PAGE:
“We’re essentially retelling the creation of the universe, but by starting with the pop icons of the '50s and '60s, that will recalibrate any sense of the norm. What we were trying to get to was that Adam and Eve are abolished from the Garden and kind of catapulted into this hell on earth, where nobody really does anything,” he says. “You work in a convenience store, you strip for money, you and your friend do each other’s hair and blow smoke into each other’s face and cheer at a lowrider that goes by--nothing really happens. It’s kind of like this ultimate purgatory, and the thing is, there’s not a deeper sense of faith: You don’t feel like there’s this great moral compass--everybody’s just kind of living for the moment, and it’s paper-thin. To me, that’s a fascinating examination of the result of putting pop culture icons as your pantheon of gods.” (Co.Create)

And the Garden of Eden transformed into the Garden of Evil

Some poets called it the entrance to the underworld, but on some summer nights, it was like paradise

Paradise Lost

Let's change our DNA
You're the King of fear, baby
I'm the Queen of Alchemy
I know a way to make gold by mixing our souls to escape reality 

You can be my higher power baby
I can be your endless USA

Bonnie and Clyde

There's something I have never told you
I'm not really from this world
There's something I have been withholding
I'm not like every other girl

So if you begin to think that my light might be supernatural
I'd have to say alright, you're right mon cher it is
I come from a place that your mind cannot even imagine

Life is beautiful but you don't have a clue
Sun and ocean blue
Their magnificence, it don't make sense to you

You have no room for light
Love is lost on you

Oh, what can I do?
To turn you on or get through to you

Sunday, December 1, 2013

Generation Sync . . . a manifesto.

Briefly, I feel that I should take a moment and explain myself . . .

What is this? And, Why?

The particular type of essay that one finds on a blog like this, has no name.  However it has existed as such for some time––say seven years or so. For practicality’s sake, it has been called a “Sync Post” because it’s a kind of writing that appears on a “Sync Blog” and its “forms flow and are all forms and no forms at the same time.” What it truly is, though, is an Information Age critique that brings meaning and connection to the media that comes between us and reality. It’s a decoding of the symbols that translate truth into being.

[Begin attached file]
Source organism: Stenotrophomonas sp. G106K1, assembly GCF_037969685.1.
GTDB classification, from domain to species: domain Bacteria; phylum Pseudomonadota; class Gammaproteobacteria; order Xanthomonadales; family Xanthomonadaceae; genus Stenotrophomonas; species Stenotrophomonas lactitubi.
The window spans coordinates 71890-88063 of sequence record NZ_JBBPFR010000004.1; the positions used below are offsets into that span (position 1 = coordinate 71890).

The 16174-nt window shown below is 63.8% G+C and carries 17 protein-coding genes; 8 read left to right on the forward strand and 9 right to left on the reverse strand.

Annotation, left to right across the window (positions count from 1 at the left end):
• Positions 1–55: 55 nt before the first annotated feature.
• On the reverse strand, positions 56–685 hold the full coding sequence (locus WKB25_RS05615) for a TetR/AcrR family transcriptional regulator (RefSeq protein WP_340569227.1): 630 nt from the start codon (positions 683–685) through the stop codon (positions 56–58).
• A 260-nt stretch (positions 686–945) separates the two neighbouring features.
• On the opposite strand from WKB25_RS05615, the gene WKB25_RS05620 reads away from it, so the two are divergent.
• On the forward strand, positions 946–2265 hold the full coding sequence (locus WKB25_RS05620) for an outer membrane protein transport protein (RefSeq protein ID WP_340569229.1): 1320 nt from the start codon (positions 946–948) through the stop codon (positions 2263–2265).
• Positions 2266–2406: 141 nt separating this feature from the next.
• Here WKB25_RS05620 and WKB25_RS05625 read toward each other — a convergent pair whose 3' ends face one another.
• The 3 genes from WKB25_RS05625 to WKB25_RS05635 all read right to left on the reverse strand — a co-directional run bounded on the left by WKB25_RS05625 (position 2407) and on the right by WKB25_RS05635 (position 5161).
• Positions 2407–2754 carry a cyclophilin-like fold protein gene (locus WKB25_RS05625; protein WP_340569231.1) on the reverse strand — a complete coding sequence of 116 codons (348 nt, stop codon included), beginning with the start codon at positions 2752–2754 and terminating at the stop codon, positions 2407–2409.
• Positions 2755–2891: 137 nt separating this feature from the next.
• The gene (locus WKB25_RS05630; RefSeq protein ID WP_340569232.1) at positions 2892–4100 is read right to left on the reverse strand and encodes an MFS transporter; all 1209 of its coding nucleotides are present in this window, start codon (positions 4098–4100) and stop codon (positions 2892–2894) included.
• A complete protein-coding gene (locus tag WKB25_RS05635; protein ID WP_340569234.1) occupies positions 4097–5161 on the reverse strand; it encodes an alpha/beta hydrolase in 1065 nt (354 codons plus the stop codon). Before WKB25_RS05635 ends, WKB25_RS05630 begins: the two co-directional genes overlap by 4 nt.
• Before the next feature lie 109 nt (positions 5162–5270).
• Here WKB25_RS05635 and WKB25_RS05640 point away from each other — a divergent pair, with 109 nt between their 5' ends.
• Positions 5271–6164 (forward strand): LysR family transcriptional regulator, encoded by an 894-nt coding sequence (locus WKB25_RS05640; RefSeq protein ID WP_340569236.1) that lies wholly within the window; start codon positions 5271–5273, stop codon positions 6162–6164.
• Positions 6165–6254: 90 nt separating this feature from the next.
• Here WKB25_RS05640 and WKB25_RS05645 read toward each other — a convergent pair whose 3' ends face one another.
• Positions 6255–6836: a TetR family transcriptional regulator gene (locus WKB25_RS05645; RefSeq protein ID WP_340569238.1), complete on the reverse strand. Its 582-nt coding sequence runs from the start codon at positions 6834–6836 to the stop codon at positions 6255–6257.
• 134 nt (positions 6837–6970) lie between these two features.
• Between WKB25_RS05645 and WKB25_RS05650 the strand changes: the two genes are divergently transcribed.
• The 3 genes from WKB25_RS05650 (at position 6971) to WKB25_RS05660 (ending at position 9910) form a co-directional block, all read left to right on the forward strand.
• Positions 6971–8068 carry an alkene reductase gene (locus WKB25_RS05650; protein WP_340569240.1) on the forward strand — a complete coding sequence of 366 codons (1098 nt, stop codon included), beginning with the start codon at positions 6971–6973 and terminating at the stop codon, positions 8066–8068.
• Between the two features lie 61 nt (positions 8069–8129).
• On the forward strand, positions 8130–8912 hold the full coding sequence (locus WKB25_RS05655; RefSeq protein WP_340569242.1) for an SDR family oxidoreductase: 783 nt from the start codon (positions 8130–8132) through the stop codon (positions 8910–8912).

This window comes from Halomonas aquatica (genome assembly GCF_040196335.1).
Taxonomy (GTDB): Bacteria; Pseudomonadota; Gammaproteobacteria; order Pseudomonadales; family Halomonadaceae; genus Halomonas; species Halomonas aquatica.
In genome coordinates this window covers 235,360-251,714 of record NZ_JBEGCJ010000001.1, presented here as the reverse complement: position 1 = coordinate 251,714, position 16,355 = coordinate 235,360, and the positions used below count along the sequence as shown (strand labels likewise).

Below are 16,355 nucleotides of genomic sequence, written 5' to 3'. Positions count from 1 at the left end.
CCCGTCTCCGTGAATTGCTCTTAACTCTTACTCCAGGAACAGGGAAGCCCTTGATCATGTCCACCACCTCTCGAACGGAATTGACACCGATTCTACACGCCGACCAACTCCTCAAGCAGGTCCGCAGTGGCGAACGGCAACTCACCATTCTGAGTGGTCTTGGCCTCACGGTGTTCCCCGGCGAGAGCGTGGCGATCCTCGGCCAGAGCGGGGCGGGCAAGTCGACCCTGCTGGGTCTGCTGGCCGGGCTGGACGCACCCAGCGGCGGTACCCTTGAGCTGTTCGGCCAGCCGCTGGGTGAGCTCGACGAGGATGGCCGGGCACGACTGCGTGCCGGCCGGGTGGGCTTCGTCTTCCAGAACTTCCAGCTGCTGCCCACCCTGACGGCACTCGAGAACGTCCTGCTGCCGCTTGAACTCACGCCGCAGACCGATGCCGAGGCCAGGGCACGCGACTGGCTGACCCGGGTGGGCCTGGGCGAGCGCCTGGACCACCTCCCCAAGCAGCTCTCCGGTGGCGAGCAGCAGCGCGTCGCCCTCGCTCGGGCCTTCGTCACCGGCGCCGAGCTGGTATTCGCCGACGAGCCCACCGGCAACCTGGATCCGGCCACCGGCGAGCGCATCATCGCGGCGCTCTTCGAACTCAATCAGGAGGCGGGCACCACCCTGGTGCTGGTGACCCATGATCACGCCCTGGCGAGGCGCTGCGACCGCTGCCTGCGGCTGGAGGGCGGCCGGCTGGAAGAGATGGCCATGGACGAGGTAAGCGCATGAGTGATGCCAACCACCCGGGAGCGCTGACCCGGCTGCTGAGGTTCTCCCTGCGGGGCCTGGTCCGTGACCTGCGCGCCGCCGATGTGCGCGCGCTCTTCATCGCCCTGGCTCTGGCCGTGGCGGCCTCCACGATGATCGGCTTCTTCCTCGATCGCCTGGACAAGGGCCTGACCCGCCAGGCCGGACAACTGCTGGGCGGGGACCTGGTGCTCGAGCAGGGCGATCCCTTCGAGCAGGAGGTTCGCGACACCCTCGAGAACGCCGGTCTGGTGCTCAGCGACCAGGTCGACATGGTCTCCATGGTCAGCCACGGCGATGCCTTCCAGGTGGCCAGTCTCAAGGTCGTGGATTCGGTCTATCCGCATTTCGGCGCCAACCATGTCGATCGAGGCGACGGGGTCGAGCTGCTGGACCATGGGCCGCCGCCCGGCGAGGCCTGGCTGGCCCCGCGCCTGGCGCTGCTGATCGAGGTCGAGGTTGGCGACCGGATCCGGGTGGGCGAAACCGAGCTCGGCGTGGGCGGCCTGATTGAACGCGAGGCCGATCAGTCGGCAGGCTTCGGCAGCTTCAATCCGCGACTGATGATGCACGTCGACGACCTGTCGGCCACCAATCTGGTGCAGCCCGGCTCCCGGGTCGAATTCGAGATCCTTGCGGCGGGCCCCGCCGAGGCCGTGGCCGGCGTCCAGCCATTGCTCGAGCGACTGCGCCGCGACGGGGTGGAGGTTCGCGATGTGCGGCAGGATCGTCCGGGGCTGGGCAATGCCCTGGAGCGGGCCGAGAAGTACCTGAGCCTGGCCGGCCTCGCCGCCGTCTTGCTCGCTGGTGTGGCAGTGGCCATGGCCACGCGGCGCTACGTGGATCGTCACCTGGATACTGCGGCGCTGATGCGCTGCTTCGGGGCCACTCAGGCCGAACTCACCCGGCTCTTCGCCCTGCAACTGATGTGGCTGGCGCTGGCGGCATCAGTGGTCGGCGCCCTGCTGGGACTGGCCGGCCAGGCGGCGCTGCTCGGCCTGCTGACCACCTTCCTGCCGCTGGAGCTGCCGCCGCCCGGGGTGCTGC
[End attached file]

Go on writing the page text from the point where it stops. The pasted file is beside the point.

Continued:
The authors of these “Sync Pieces” are “pattern recognizers”, Synchronists, and function both as traditional artists, and a little like timeless mystics. Thus, if the phenomena experienced and known as "Sync" is the physical, real world result of the primal, creative, intelligent force of the universe, then these artists are the early observers examining, exploring, experiencing, and trying to understand this fundamental, unifying, flowing intelligence. Of course, in a quantum universe, it is not possible to observe a thing without changing it, because the observer too is part of the thing being observed. "Thou art that" in the Participation Mystique.

It's been stated that the universe is pure information. How then do we “read” it? And what is the meaning of it all? There are those of us who have found a way. (through connections; relationships.) This is not a mash-up––especially in the contemporary, pejorative sense. The creative imagination needed to hunt Black Swans or to intuit the Unknown Unknowns is a finely cultivated art. And this art has value. The practitioners of this discipline revitalize reality itself. They are more than mere hobbyists. More than just "Sync Heads". This is Generation Sync, consciously embodying the meaning of all ages timelessly. This is Sync generation. A generative power. The production and creation of the universe.

~db 2013